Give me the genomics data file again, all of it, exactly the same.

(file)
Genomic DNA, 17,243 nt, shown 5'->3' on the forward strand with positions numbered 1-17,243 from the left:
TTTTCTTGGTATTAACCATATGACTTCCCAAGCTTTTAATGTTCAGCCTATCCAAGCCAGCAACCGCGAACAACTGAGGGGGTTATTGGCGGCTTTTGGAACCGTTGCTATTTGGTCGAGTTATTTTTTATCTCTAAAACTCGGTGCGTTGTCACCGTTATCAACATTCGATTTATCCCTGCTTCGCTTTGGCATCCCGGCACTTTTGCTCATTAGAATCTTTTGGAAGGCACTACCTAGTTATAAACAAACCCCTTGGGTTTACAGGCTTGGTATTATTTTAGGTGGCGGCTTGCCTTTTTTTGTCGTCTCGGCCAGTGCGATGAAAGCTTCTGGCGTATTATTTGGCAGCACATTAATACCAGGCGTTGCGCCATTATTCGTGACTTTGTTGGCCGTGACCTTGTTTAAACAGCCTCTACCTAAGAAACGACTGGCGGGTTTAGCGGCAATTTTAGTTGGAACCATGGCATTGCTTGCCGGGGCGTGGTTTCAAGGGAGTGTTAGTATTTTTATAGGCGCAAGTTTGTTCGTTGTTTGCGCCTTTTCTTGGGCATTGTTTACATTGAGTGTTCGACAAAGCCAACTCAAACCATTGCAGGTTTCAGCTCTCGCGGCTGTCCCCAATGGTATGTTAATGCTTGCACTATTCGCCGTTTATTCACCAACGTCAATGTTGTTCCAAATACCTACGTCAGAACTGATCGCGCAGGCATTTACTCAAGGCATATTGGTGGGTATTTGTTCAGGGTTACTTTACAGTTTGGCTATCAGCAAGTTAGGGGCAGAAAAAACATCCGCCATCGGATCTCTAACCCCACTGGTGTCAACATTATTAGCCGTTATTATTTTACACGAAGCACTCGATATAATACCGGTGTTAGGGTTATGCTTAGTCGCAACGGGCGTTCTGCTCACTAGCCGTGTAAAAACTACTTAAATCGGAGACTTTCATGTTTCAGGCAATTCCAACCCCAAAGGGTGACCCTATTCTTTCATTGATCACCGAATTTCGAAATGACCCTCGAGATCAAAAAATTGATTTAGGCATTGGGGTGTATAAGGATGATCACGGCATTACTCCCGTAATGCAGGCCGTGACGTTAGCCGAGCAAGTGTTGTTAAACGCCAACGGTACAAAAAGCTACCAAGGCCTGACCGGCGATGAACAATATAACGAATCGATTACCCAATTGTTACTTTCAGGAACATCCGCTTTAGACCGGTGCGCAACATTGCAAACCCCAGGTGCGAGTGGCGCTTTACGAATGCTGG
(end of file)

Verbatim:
Genomic DNA, 17,243 nt, shown 5'->3' on the forward strand with positions numbered 1-17,243 from the left:
TTTTCTTGGTATTAACCATATGACTTCCCAAGCTTTTAATGTTCAGCCTATCCAAGCCAGCAACCGCGAACAACTGAGGGGGTTATTGGCGGCTTTTGGAACCGTTGCTATTTGGTCGAGTTATTTTTTATCTCTAAAACTCGGTGCGTTGTCACCGTTATCAACATTCGATTTATCCCTGCTTCGCTTTGGCATCCCGGCACTTTTGCTCATTAGAATCTTTTGGAAGGCACTACCTAGTTATAAACAAACCCCTTGGGTTTACAGGCTTGGTATTATTTTAGGTGGCGGCTTGCCTTTTTTTGTCGTCTCGGCCAGTGCGATGAAAGCTTCTGGCGTATTATTTGGCAGCACATTAATACCAGGCGTTGCGCCATTATTCGTGACTTTGTTGGCCGTGACCTTGTTTAAACAGCCTCTACCTAAGAAACGACTGGCGGGTTTAGCGGCAATTTTAGTTGGAACCATGGCATTGCTTGCCGGGGCGTGGTTTCAAGGGAGTGTTAGTATTTTTATAGGCGCAAGTTTGTTCGTTGTTTGCGCCTTTTCTTGGGCATTGTTTACATTGAGTGTTCGACAAAGCCAACTCAAACCATTGCAGGTTTCAGCTCTCGCGGCTGTCCCCAATGGTATGTTAATGCTTGCACTATTCGCCGTTTATTCACCAACGTCAATGTTGTTCCAAATACCTACGTCAGAACTGATCGCGCAGGCATTTACTCAAGGCATATTGGTGGGTATTTGTTCAGGGTTACTTTACAGTTTGGCTATCAGCAAGTTAGGGGCAGAAAAAACATCCGCCATCGGATCTCTAACCCCACTGGTGTCAACATTATTAGCCGTTATTATTTTACACGAAGCACTCGATATAATACCGGTGTTAGGGTTATGCTTAGTCGCAACGGGCGTTCTGCTCACTAGCCGTGTAAAAACTACTTAAATCGGAGACTTTCATGTTTCAGGCAATTCCAACCCCAAAGGGTGACCCTATTCTTTCATTGATCACCGAATTTCGAAATGACCCTCGAGATCAAAAAATTGATTTAGGCATTGGGGTGTATAAGGATGATCACGGCATTACTCCCGTAATGCAGGCCGTGACGTTAGCCGAGCAAGTGTTGTTAAACGCCAACGGTACAAAAAGCTACCAAGGCCTGACCGGCGATGAACAATATAACGAATCGATTACCCAATTGTTACTTTCAGGAACATCCGCTTTAGACCGGTGCGCAACATTGCAAACCCCAGGTGCGAGTGGCGCTTTACGAATGCTGG